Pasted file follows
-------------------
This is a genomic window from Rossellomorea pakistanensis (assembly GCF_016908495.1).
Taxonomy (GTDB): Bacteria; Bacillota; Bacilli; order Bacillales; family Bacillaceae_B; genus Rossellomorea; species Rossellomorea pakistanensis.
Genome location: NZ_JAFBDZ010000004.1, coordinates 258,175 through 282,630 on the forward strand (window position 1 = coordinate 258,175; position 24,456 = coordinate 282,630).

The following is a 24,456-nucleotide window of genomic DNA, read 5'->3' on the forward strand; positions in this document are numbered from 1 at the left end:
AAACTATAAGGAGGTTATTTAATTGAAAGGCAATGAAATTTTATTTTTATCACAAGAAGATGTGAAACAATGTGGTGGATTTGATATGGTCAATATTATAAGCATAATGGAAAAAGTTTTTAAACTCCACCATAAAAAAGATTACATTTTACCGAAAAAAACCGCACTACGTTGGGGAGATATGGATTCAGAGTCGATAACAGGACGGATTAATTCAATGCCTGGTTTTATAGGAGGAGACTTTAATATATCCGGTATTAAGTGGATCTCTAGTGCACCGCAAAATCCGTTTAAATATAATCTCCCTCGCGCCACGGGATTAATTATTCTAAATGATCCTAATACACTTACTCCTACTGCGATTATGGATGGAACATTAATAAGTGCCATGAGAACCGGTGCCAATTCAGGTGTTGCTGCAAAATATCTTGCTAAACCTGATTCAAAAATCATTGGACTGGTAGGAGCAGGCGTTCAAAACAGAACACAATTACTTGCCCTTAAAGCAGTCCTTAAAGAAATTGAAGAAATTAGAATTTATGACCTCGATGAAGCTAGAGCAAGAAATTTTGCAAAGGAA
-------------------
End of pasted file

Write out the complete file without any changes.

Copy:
This is a genomic window from Rossellomorea pakistanensis (assembly GCF_016908495.1).
Taxonomy (GTDB): Bacteria; Bacillota; Bacilli; order Bacillales; family Bacillaceae_B; genus Rossellomorea; species Rossellomorea pakistanensis.
Genome location: NZ_JAFBDZ010000004.1, coordinates 258,175 through 282,630 on the forward strand (window position 1 = coordinate 258,175; position 24,456 = coordinate 282,630).

The following is a 24,456-nucleotide window of genomic DNA, read 5'->3' on the forward strand; positions in this document are numbered from 1 at the left end:
AAACTATAAGGAGGTTATTTAATTGAAAGGCAATGAAATTTTATTTTTATCACAAGAAGATGTGAAACAATGTGGTGGATTTGATATGGTCAATATTATAAGCATAATGGAAAAAGTTTTTAAACTCCACCATAAAAAAGATTACATTTTACCGAAAAAAACCGCACTACGTTGGGGAGATATGGATTCAGAGTCGATAACAGGACGGATTAATTCAATGCCTGGTTTTATAGGAGGAGACTTTAATATATCCGGTATTAAGTGGATCTCTAGTGCACCGCAAAATCCGTTTAAATATAATCTCCCTCGCGCCACGGGATTAATTATTCTAAATGATCCTAATACACTTACTCCTACTGCGATTATGGATGGAACATTAATAAGTGCCATGAGAACCGGTGCCAATTCAGGTGTTGCTGCAAAATATCTTGCTAAACCTGATTCAAAAATCATTGGACTGGTAGGAGCAGGCGTTCAAAACAGAACACAATTACTTGCCCTTAAAGCAGTCCTTAAAGAAATTGAAGAAATTAGAATTTATGACCTCGATGAAGCTAGAGCAAGAAATTTTGCAAAGGAA